Inflammation from an ear infection is just one of the causes of tinnitus. At-home and clinical treatment can typically resolve the symptoms.

Tinnitus happens when you experience a sound like ringing, hissing, or roaring in your ears.

Tinnitus has a number of causes — including inner ear infections. Fluid buildup or inflammation in the inner ear canal, as well as damage to the eardrum by infectious bacteria or viruses, can result in tinnitus.

Read on to learn more about how ear infections can cause tinnitus, what symptoms to watch out for, and how to treat tinnitus related to ear infections.

Ear infections can cause swelling in the tube that leads from your outer ear to your eardrum (tympanic membrane) — known as your ear canal.

Swelling can cause an earwax blockage or keep fluids from being able to naturally drain from your ear. As fluids and earwax build up, they can put pressure on your eardrum.

Your eardrum normally helps bring sound waves from the ear into the inner ear anatomy that transmits sound signals to your brain to process and interpret. However, too much pressure on your eardrum can result in a constant ringing sound that happens with tinnitus.

Ear infections that aren’t treated quickly can also cause damage to your eardrum and other inner ear structures. Eardrum damage can result in long-term or permanent tinnitus.

Ear infections happen when your ear canal gets infected by bacteria or a virus. Streptococcus pneumoniae bacteria is one of the most common causes of ear infections — other common causes include:

The most common symptom of tinnitus is constant ringing in your ears — this sound can also resemble a:

  • hiss
  • buzz
  • roar
  • click
  • whistle

The sound might change when you move your head or release pressure in your head by blowing your nose.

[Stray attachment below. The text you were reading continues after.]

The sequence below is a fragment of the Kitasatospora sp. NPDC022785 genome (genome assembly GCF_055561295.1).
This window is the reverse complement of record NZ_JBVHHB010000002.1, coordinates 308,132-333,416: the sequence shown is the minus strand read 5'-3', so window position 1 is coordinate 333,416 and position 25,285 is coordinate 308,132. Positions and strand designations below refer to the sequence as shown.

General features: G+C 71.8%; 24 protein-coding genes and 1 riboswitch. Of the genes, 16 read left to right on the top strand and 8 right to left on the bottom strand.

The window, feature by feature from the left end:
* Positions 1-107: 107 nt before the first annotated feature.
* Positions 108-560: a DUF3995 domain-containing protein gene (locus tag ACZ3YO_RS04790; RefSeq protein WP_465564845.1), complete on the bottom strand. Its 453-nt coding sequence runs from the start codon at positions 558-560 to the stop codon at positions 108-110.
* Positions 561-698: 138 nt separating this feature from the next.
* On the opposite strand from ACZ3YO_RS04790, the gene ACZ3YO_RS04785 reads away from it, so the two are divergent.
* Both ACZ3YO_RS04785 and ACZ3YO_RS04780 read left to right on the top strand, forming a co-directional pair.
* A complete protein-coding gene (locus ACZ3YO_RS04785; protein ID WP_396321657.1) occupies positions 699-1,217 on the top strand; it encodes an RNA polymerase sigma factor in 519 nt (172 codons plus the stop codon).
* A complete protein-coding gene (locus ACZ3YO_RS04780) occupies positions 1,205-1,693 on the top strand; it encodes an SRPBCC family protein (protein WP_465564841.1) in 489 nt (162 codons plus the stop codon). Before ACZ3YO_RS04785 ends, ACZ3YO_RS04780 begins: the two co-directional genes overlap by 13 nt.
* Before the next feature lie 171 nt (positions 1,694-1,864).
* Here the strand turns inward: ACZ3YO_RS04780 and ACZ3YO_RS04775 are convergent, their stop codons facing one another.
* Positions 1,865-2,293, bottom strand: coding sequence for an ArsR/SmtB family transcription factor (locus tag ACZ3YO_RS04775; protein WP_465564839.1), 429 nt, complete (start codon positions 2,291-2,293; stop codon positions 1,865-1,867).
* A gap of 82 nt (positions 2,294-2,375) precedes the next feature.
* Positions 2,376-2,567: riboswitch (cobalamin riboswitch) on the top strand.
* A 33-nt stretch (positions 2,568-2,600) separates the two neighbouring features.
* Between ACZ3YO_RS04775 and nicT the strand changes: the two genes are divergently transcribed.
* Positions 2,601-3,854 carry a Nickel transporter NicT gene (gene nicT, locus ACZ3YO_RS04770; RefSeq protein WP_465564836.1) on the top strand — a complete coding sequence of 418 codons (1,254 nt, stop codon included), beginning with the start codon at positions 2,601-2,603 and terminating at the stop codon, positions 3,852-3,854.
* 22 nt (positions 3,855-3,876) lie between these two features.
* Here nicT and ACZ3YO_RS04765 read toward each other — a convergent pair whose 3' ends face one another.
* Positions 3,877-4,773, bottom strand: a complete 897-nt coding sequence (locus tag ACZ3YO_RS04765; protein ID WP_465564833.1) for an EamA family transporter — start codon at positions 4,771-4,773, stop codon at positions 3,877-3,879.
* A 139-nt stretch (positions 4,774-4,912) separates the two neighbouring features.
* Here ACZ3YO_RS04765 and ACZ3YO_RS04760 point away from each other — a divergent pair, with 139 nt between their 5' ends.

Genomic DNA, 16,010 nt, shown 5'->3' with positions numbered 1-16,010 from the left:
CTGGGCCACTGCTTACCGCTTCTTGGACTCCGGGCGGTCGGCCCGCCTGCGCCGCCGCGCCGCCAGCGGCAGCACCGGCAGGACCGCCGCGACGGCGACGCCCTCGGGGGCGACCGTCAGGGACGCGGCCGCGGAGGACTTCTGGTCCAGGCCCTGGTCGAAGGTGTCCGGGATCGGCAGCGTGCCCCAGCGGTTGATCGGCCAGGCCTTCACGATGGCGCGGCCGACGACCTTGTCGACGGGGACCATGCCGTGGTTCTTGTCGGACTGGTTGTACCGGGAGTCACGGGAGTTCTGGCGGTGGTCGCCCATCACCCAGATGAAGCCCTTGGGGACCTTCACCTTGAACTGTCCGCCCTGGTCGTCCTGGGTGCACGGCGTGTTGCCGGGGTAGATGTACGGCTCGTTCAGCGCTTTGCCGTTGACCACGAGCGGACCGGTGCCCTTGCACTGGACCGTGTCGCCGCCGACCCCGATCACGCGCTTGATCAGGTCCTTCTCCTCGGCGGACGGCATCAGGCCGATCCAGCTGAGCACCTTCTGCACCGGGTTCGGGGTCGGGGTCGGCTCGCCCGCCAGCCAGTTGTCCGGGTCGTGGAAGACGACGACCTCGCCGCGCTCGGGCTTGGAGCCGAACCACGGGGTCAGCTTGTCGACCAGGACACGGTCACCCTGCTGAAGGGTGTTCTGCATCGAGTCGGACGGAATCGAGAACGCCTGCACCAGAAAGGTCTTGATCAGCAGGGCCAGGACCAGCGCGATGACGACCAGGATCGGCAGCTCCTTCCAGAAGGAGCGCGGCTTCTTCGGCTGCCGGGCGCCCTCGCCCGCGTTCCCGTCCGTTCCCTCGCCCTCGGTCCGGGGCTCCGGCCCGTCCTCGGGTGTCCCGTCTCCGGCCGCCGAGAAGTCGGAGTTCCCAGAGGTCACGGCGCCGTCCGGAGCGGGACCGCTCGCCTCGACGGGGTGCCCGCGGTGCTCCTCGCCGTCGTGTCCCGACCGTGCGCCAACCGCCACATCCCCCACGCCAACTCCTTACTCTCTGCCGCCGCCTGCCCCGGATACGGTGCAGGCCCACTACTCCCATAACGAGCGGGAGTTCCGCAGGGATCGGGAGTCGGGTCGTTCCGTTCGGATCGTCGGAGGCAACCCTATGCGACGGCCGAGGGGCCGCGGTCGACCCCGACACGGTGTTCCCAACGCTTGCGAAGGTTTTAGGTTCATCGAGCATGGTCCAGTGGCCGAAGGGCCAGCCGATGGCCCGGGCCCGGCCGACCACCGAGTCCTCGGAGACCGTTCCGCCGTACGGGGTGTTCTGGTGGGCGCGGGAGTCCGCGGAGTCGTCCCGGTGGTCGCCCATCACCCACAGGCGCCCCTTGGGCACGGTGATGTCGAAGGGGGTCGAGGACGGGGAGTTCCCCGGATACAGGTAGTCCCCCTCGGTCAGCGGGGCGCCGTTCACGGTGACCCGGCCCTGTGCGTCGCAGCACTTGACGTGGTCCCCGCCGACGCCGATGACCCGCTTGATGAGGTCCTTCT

With ear infection-related tinnitus, you might notice other symptoms along with ringing in your ears, such as:

More severe ear infections might also cause:

Treating an ear infection that’s causing tinnitus can help reduce or stop your tinnitus symptoms. Mild ear infections are usually easy to treat and heal quickly.

Some common methods for treating an ear infection include:

  • applying a warm cloth over your outer ear
  • taking over-the-counter (OTC) pain relievers like ibuprofen (Advil) or acetaminophen (Tylenol).
  • using OTC ear drops to reduce pain and swelling or fight off bacterial infections
  • taking OTC decongestants to relieve ear pressure, including pseudoephedrine (Sudafed)
  • reducing pressure on your ear by not sleeping on it or wearing anything that can push on your ear, such as earphones or helmets

More severe ear infections might require medical treatment, including prescription ear drops or antibiotics. In rare cases, a healthcare professional might recommend:

Long-term tinnitus that doesn’t go away on its own may need additional treatment to reduce symptoms, including:

Tinnitus from a mild ear infection usually goes away after a few weeks.

Tinnitus from a severe infection, especially if the eardrum was damaged, may last for months before it goes away.

In some cases, you might have permanent tinnitus and hearing loss from severe or untreated ear infections.

You may want to contact an otolaryngologist (ear, nose, and throat doctor, or ENT) or an audiologist for diagnosis and treatment of tinnitus that doesn’t go away after treating an ear infection.

Tinnitus can be caused by ear infections — this can happen because of fluid buildup in your ear putting pressure on your eardrum as well as from damage to your eardrum from infectious bacteria or viruses.

Tinnitus caused by mild ear infections usually goes away after your infection is treated. However, severe or untreated ear infections may cause long-term or permanent tinnitus.

Contact a doctor right away if you notice tinnitus along with the symptoms of an ear infection.